Licensing in Oceania

IMPORTANT DISCLAIMER: we offer the informal summary information on this page to help those planning to visit and operate from Oceania.  However, the rules, laws and regulations are complex and changeable, and we are not experts.  Please check with the relevant authorities and do not rely exclusively on the following.  We would hate you to come all this way only to be turned around and sent straight back, or worse still arrested and clapped in jail.

 

E5 licensing

E5

You can pre-arrange an E5 license by email to the authorities on Rarotonga, then visit the licensing office in person to finalise and collect the paperwork.  The E5 authorities do not distinguish North from South Cooks in issued calls but you might try politely requesting an E5 callsign with a suffix starting with, or at least containing, an N if you will be active from North Cooks.

 

VK licensing

VK9N

Amateur licensing in VK is complex, involving collaboration between the licensing authority ACMA and the national radio society WIA.

VK9: to obtain  a temporary VK9 licence refer to ‘licensing for external territories (VK9)’ in the ACMA guidance.   A good place to start is to express your interest to the ACMA by emailing info@acma.gov.au.  You will need to provide the following information in support of a VK9 licence application:

  • Copies certified by a public notary of:
    • Your current licence or certificate of qualifications; and
    • Your passport.
  • Proof of the duration of your visit, ideally the visa or (if you will be travelling under an ETA Electronic Travel Authority eVisa) a certifed copy of your travel ticket to Australia.
  • The completed license application form R057 - Application for apparatus license(s).
  • The current license fee, payable in Australian dollars AUD.
  • A letter of callsign recommendation from the WIA (so you need to contact WIA as well).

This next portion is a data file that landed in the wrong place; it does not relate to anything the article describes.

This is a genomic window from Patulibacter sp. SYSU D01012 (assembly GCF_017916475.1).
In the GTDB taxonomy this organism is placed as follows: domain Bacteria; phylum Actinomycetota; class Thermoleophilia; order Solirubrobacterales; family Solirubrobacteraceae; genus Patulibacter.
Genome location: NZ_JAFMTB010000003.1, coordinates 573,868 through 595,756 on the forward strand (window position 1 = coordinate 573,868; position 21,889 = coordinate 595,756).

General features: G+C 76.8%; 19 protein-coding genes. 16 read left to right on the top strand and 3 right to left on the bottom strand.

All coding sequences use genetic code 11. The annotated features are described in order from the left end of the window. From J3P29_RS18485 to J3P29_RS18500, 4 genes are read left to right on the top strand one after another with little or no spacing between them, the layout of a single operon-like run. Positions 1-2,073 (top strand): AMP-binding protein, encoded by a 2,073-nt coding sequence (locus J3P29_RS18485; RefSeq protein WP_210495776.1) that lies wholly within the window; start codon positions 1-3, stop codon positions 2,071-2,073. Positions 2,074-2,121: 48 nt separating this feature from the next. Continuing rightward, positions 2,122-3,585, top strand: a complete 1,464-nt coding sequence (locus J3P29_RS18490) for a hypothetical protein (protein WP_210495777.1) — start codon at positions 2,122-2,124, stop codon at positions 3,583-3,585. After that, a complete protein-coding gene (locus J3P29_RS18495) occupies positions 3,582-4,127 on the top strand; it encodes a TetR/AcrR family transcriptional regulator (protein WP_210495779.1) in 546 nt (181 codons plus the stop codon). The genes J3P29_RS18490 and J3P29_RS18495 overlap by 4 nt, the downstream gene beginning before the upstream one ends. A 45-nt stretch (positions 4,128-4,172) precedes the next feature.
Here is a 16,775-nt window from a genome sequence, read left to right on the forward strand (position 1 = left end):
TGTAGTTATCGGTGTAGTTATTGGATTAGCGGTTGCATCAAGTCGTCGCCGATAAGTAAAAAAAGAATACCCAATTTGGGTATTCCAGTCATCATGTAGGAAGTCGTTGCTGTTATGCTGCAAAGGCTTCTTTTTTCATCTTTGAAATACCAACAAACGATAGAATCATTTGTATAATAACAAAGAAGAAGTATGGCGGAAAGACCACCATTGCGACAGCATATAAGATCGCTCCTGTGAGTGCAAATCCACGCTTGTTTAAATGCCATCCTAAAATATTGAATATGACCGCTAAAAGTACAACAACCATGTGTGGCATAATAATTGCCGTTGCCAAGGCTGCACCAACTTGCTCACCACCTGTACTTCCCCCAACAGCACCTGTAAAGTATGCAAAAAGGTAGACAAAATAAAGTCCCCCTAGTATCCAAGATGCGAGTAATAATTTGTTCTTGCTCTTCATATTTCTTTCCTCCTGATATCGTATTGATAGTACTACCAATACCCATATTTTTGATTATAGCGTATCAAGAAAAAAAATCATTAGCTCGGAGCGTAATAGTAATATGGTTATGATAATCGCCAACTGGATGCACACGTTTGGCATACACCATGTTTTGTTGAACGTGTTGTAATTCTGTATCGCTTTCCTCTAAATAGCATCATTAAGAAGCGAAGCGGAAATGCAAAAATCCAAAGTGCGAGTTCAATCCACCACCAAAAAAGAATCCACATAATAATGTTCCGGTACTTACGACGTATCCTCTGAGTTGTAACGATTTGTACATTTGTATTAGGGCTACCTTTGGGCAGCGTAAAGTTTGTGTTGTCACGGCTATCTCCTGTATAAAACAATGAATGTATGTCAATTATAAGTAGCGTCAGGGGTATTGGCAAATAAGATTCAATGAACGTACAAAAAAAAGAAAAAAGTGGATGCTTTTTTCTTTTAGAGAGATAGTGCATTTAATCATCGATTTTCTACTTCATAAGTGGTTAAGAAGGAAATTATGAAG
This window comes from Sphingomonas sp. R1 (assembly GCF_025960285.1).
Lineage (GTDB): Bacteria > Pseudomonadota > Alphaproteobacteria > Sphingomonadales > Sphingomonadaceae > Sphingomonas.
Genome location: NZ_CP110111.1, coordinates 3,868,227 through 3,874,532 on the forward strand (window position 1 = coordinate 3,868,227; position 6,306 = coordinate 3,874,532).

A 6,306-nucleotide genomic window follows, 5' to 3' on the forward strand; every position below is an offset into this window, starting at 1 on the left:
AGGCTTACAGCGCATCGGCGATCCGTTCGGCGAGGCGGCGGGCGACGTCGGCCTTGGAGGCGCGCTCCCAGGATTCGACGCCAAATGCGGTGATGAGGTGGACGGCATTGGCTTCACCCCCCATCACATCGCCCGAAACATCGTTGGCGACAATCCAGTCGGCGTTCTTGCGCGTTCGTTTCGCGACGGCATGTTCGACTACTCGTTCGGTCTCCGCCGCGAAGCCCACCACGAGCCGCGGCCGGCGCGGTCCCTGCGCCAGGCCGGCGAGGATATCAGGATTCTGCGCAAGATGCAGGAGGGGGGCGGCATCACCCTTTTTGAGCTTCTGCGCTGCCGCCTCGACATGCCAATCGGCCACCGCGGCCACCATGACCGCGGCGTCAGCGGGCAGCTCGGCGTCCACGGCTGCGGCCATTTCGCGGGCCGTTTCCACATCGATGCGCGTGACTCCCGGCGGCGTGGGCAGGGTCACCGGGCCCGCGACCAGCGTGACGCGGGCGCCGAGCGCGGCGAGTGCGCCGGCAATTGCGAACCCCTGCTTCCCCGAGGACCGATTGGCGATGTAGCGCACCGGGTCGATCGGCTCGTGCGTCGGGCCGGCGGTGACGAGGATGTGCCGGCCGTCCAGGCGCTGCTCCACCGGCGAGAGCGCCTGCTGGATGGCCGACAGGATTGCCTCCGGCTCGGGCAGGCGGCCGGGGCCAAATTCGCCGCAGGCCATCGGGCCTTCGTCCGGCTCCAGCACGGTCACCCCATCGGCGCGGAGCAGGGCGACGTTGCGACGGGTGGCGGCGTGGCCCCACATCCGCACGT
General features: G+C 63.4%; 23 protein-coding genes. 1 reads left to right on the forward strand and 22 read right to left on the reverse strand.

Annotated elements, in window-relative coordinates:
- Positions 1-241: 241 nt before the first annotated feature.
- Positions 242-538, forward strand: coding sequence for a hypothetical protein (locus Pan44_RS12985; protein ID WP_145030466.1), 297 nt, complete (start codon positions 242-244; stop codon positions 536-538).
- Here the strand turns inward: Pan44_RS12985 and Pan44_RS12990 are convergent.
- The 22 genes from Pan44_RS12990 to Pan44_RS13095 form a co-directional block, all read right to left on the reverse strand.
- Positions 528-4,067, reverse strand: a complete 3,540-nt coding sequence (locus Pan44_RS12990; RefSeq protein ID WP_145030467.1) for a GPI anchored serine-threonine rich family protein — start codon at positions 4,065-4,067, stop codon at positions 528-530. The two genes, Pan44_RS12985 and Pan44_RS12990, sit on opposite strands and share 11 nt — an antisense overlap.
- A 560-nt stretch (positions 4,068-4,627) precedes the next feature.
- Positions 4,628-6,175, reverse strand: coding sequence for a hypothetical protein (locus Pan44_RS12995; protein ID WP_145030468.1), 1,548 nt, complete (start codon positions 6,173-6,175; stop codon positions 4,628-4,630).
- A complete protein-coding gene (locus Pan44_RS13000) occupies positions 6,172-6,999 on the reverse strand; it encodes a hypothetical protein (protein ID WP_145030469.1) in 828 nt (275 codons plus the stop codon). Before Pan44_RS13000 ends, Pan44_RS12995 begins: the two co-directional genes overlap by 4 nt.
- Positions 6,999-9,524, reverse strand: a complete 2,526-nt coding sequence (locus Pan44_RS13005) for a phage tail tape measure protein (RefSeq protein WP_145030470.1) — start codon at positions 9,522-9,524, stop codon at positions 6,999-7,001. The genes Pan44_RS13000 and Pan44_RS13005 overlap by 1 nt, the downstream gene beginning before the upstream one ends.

CEPT rules apply in Australia also.  Visitors are evidently supposed to use a VK regional suffix e.g. your-call/VK1 rather than  the more conventional and logical prefix.  Don’t shoot the messenger.

There are also reciprocal licensing arrangements with many other countries.  Good luck making sense of the rules though!

 

ZL licensing

ZL7lIf you hold an amateur license from a CEPT signatory country, the CEPT rules apply for operations on ZL mainland, inshore islands and ZL7 Chathams.  Sign ZL/your-call for mainland ZL, or ZL7/your-call in the Chathams).  Bring your license with you in case you are challenged.  Comply with the local laws including the GURL General User Radio License terms and conditions (e.g. 1kW max, no operation yet on 60m).

For ZL8 and ZL9, a landing permit is required from the NZ government agency charged with protecting the islands’ unique fauna and flora.  You will need to persuade them that your visit will cause no harm.  Once you have crossed that major hurdle, you can then apply for a temporary ZL8 or ZL9 callsign through MED, the Ministry of Economic Development, based in Wellington.  Expedition parties heading for ZL8 and ZL9 can expect to be inspected carefully and thoroughly by the environmental protection people at the port prior to your departure to the islands, as well as the routine form-filling, inspection, sniffer dogs and X-ray of all your baggage on arrival into NZ.  Depending on exactly where on the islands you plan to land and operate, there may be specific conditions to protect the environment and wildlife, as well as for your own safety.

Special note about environmental protection

Given our geographical isolation and unique biodiversity, environmental protection is a big thing in Oceania generally, especially regarding biological threats posed by plant materials (e.g. plants and flowers, whether fresh and green or dried/pressed), food (e.g. fruit, anything containing milk products, anything else you eat including the fruit and snacks you may have bought at your departure port or were given on the plane/ship), seeds (e.g. seeds for cultivation, seed pods, nuts), insects (e.g. moths, ticks and maggots) and other animals (dead or alive e.g. pelts and vermin).  It is best to avoid bringing any biological materials (except for yourself and conventional clothing!)  but if you do, be sure to declare it on arrival.

Even soil is of concern due to the risk of fungal, viral and microbial diseases (such as foot-and-mouth) so make sure everything you bring is clean, including the soles of your shoes or boots and your antennas, cables and packaging.  If you have recently been on a farm, trekking, or visited any disease-prone areas of the world, be prepared for additional checks.

Trust me, it is much better to declare anything that is or might not be permitted and have it checked (and possibly sent for cleaning or binned), than to ignore it, or worse still try to conceal it.  There are substantial on-the-spot fines and you may well be refused entry and detained.  The authorities are just as serious about this as they are about illicit drugs, wads of undeclared cash and travellers without the appropriate visas.

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New Zealand Amateur Radio Transmitters
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